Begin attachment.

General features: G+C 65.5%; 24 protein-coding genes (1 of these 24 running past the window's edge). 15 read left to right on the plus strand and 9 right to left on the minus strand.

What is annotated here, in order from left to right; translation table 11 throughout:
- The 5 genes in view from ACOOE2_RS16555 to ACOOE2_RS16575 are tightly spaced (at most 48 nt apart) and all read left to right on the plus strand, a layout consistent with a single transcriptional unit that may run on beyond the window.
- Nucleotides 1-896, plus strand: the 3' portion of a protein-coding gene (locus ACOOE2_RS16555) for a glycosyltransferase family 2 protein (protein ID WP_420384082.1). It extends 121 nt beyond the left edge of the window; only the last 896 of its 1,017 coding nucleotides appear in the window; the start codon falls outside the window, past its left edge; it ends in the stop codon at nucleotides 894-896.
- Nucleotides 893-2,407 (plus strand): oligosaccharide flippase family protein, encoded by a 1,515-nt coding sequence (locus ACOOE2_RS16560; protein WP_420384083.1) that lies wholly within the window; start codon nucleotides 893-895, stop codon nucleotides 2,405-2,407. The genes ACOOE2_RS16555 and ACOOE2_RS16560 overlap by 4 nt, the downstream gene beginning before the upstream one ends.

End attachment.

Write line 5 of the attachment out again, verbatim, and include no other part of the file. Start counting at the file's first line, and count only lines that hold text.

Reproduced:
- Nucleotides 893-2,407 (plus strand): oligosaccharide flippase family protein, encoded by a 1,515-nt coding sequence (locus ACOOE2_RS16560; protein WP_420384083.1) that lies wholly within the window; start codon nucleotides 893-895, stop codon nucleotides 2,405-2,407. The genes ACOOE2_RS16555 and ACOOE2_RS16560 overlap by 4 nt, the downstream gene beginning before the upstream one ends.